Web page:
Crawler Support

Since version 0.6, GWTP makes it easy for your website to be crawlable by search engines that follows Google's AJAX crawling specification, so they can be well-indexed by search engines.

Before you begin...

Make sure you read Google's specification. In particular, your page's name tokens should all start with a bang (i.e. http://myapp.myself.com#!homePage rather than http://myapp.myself.com#homePage). Also, you will probably need to add fragment tag to your HTML page.

<meta name="fragment" content="!">

Once you've read the documentation, take a look at http://gwtp-sample-mobile.appspot.com/ and try using _escaped_fragment_ URLs (they may not work all the time since the application is not using a resident AppEngine instance). This application is the deployed version of gwtp-sample-mobile.

Crawl service

In order to make your app crawlable by a search engine you will first need a service that is able to render your page, running any javascript it contains. GWTP makes it trivial to setup such a service on AppEngine using the gwtp-crawler-service project. Once the service is setup it should respond to requests of that form:

http://crawlservice.appspot.com/?key=123456&url=http://google.com

by rendering the page http://google.com and returning the result as text.

Note that the above URL works since crawlservice.appspot.com is the deployed version of the corresponding GWTP sample. You can try to use this particular service for debugging, but since it's a free AppEngine application it will likely not work well. (See Maximizing efficiency below.)

Using gwtp-crawler-service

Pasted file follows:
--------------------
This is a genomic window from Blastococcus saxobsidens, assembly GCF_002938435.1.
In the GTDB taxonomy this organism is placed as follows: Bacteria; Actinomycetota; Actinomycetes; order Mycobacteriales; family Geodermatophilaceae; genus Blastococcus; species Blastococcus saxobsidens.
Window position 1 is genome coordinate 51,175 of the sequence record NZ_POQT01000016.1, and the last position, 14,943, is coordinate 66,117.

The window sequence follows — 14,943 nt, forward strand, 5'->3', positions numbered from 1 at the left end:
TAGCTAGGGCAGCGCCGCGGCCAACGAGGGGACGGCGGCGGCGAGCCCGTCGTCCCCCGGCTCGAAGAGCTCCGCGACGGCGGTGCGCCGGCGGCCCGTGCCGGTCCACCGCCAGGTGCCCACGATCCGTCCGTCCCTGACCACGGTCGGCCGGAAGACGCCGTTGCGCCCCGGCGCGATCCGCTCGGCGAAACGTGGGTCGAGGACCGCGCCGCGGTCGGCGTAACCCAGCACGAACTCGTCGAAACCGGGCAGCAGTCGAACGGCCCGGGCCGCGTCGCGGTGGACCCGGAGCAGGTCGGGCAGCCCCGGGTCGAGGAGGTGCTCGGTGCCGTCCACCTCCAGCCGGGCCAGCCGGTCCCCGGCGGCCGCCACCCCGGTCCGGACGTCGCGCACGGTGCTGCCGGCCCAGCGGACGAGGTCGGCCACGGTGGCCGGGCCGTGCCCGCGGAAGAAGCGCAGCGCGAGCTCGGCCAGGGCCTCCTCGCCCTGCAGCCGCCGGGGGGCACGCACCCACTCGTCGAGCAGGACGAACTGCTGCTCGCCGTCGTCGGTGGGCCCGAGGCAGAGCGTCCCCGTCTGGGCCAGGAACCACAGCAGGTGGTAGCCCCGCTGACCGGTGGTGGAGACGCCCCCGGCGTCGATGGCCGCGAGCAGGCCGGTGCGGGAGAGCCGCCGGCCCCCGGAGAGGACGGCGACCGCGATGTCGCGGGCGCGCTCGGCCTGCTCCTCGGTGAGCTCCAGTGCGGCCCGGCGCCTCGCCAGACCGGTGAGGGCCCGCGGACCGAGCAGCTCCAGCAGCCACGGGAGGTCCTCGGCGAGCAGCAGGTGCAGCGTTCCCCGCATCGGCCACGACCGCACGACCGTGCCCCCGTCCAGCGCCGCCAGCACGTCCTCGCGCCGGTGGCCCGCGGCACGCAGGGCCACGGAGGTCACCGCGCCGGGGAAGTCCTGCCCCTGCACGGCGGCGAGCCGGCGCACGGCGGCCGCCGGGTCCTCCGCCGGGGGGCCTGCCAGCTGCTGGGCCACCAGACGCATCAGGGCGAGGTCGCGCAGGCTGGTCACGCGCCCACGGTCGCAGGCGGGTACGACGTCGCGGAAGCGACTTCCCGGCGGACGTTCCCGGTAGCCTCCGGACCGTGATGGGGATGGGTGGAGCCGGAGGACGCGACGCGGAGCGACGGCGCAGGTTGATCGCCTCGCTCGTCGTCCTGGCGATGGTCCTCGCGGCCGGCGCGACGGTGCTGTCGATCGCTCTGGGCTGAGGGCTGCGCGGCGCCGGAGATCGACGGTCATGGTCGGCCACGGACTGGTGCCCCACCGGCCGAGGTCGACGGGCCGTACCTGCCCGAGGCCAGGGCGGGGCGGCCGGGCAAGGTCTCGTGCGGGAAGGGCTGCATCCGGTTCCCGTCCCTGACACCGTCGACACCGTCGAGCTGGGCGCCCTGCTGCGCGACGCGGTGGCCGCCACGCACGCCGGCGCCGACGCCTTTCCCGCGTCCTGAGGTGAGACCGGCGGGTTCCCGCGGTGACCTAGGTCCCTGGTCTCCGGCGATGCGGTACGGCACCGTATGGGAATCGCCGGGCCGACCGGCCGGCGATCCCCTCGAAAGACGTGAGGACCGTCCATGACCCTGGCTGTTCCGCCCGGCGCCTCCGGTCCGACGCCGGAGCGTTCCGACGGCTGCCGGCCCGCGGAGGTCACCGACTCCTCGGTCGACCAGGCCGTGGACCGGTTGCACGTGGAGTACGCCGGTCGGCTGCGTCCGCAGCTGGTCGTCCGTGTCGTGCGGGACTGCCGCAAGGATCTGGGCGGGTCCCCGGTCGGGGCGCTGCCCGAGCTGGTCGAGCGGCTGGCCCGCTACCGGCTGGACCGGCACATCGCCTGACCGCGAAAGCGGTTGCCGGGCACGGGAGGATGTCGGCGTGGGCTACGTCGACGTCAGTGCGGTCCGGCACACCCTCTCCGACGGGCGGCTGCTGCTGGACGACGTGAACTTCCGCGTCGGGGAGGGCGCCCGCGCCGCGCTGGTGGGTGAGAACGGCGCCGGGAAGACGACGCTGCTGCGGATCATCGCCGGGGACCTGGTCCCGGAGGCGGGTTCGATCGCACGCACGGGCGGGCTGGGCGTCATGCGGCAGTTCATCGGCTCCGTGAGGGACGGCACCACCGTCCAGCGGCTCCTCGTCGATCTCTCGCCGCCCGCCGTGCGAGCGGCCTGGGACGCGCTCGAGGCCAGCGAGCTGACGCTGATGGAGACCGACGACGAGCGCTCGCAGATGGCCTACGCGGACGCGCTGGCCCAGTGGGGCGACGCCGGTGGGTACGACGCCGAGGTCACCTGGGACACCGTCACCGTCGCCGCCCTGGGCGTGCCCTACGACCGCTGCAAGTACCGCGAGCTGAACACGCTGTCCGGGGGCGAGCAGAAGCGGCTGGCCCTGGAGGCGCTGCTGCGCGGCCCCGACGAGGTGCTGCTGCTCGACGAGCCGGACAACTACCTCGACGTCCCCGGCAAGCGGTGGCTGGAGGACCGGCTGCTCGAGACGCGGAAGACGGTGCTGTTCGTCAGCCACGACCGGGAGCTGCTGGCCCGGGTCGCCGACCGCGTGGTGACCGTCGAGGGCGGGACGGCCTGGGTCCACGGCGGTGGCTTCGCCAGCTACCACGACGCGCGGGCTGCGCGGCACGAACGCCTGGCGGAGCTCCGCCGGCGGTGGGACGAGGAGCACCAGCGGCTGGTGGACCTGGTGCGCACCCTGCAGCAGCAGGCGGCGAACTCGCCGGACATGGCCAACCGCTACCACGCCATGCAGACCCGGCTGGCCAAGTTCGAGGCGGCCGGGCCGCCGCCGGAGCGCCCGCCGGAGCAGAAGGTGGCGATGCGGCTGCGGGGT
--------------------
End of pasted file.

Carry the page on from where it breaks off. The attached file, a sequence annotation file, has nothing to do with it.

It's easy to roll out your own personalized crawl service. Simply take a look at gwtp-sample-crawler-service. In particular you want to look at CrawlerModule.java which simply sets-up your service's key and installs GWTP's CrawlServiceModule. Your version should look somewhat like this:

public class MyCrawlerModule extends AbstractModule {
    @Override
    protected void configure() {
        bindConstant().annotatedWith(ServiceKey.class).to("123456");
        install(new CrawlServiceModule());
    }
}

Naturally you'll have to setup your AppEngine application name and version in appengine-web.xml, but that's about all you need to do. Just deploy and you're done!

(Careful: in the code snippet above you need to bind com.gwtplatform.crawlerservice.server.ServiceKey not com.gwtplatform.crawler.server.ServiceKey.)

Crawler service dependencies

Even though creating your own service is simple, a number of things go on behind the scenes, so you need a few dependencies. If you're using Maven it's really simple, just use this in your POM:

<dependencies>
    <dependency>
        <groupId>com.gwtplatform</groupId>
        <artifactId>gwtp-crawler-service</artifactId>
        <version>${gwtp.version}</version>
    </dependency>
</dependencies>

Maven's transitive dependencies will do the rest. If you don't have Maven here's the dependency tree:

+- com.gwtplatform:gwtp-build-tools:jar:1.4:provided
+- javax.servlet:servlet-api:jar:2.5:compile
+- javax.inject:javax.inject:jar:1:compile
+- net.sourceforge.htmlunit:htmlunit:jar:2.14:compile
|  +- xalan:xalan:jar:2.7.1:compile
|  |  \- xalan:serializer:jar:2.7.1:compile
|  +- commons-collections:commons-collections:jar:3.2.1:compile
|  +- org.apache.commons:commons-lang3:jar:3.2.1:compile
|  +- org.apache.httpcomponents:httpclient:jar:4.3.2:compile
|  |  \- org.apache.httpcomponents:httpcore:jar:4.3.1:compile
|  +- org.apache.httpcomponents:httpmime:jar:4.3.2:compile
|  +- commons-codec:commons-codec:jar:1.9:compile
|  +- net.sourceforge.htmlunit:htmlunit-core-js:jar:2.14:compile
|  +- xerces:xercesImpl:jar:2.11.0:compile
|  |  \- xml-apis:xml-apis:jar:1.4.01:compile
|  +- net.sourceforge.nekohtml:nekohtml:jar:1.9.20:compile
|  +- net.sourceforge.cssparser:cssparser:jar:0.9.13:compile
|  |  \- org.w3c.css:sac:jar:1.3:compile
|  +- commons-io:commons-io:jar:2.4:compile
|  +- commons-logging:commons-logging:jar:1.1.3:compile